Hack and button mash
If you’ve ever found yourself craving a 2D rendition of Blizzard’s celebrated Diablo series, Moonfall Ultimate will be additional torture – if only due to the thought at what could have been. This side-scrolling Action RPG has its heart in the right place, what with multiple playable characters, a strong set of medieval-gothic levels to fight through, and a light emphasis on loot, but after a few hours of playing it becomes clear that the developer behind Moonfall Ultimate has bitten off more than it can chew.
Moonfall Ultimate does at least instantly make a fantastic impression. This is largely due to the painterly art style that accompanies it, which also translates into the game’s ink-blotty cutscenes that really helps immerse you into a world of knights, monsters, and wizardry. It’s clear that a great deal of time and attention has been given to Moonfall Ultimate’s admittedly varied characters and locations. At times it can feel like you’re playing through a comic book. However, it’s when you get deep into the nitty gritty of combat that things soon become monotonous and the cracks begin to show.
Swinging or casting at the various enemies you bump into too easily boils down to hammering the Nintendo Switch’s back triggers over and over as you venture from screen to screen. In any one of the three classes you choose, Moonfall Ultimate struggles to make being a badass warrior interesting. Earlier I mentioned that Moonfall Ultimate displays shades of Diablo, and this is largely due to the various combat skills you can unlock and pour your ability points into. In true Diablo fashion are these attacks are assigned to the Switch’s face buttons, but even a mighty shield bash feels sluggish and is nowhere near as visually exciting as one would expect.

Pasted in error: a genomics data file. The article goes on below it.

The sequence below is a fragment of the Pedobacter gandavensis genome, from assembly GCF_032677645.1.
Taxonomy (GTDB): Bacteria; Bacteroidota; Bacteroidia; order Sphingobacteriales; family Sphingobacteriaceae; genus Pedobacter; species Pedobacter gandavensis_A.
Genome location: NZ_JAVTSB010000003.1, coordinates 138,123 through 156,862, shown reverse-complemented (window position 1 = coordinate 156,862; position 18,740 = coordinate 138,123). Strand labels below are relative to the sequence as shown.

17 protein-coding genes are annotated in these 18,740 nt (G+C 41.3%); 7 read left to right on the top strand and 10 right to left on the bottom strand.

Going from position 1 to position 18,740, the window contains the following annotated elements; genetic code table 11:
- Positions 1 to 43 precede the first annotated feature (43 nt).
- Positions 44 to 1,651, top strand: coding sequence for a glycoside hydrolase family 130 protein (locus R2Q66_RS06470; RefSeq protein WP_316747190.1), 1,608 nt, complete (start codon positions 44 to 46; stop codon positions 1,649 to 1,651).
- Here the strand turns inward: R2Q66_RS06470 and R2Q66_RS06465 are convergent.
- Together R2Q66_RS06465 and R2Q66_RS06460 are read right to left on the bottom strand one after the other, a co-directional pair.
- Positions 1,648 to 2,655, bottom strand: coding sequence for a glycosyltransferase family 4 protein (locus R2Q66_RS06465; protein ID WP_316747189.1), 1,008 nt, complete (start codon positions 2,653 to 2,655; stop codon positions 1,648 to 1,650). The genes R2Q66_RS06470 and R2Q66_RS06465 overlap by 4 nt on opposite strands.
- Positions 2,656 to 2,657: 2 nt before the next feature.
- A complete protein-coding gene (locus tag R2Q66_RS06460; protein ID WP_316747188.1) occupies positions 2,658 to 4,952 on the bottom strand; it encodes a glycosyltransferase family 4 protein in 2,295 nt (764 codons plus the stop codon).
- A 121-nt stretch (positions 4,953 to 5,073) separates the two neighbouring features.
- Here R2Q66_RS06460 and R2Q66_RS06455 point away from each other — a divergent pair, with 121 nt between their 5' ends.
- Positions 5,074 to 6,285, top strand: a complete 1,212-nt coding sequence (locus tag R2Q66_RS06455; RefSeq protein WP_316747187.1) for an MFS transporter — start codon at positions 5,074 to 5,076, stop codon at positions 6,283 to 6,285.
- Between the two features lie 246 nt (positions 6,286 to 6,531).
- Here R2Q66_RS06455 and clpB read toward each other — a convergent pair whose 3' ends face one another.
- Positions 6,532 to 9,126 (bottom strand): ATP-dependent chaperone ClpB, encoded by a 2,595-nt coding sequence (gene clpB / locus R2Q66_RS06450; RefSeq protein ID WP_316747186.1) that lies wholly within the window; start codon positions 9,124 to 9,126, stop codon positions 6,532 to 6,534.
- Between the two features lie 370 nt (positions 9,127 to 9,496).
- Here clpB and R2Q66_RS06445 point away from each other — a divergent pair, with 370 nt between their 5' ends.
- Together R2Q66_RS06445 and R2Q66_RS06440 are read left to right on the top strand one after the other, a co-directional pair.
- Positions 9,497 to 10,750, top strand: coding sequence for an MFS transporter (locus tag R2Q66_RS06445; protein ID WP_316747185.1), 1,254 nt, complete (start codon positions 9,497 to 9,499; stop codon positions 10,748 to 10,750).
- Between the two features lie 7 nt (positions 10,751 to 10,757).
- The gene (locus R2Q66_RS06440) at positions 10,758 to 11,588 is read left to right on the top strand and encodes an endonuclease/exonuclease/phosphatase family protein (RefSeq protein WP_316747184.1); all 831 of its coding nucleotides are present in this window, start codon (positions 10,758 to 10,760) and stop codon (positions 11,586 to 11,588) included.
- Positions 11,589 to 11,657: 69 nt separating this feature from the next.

Being able to use these special attacks is all about managing the various cooldown metres attributed to each, topping up with the odd mana and health potion to keep the slaughter ongoing. A major issue, however, is in how ineffective they are compared to your main mode of attack. This is because it’s too easy to get swarmed by enemies the moment you step into a new area, leading you to resort to just mashing the triggers while constantly topping up your health. Moonfall Ultimate attack animations are so lengthy, and especially early on does it seem like there isn’t a fair way to get into a good rhythm of block and attack.
Progression in Moonfall Ultimate works by having your character undertake quests given to by inhabitants of a hub, where you can also upgrade and repair gear, acquire items, and more. From here you’ll continue to head out back into the wilderness to see what’s in store, until your caught in a repetitive loop of bouts against hordes of creatures. There are an impressive set of enemy types you come across, along with a handful of bosses; yet even such variety isn’t enough to keep you engaged.
One of Moonfall Ultimate’s few saving graces is that it’s much more fun to play with a friend, where two of you play through the campaign that suddenly makes the game more Golden Axe than Diablo. As a single-player experience, though, Moonfall Ultimate feels lacking. There’s the spark of a good idea in here, and as mentioned, looking at the game can be a visual treat. Neither of these elements do much to distract you from the game’s uninspired combat, and that in a hack and slash side-scroller is a bit of a problem.
Despite an appropriately grim presentation and a fun take on co-operative multiplayer, Moonfall ultimate squanders its 2D Diablo-lite concept premise with its repetitive and uninspired hack ‘n’ slash combat.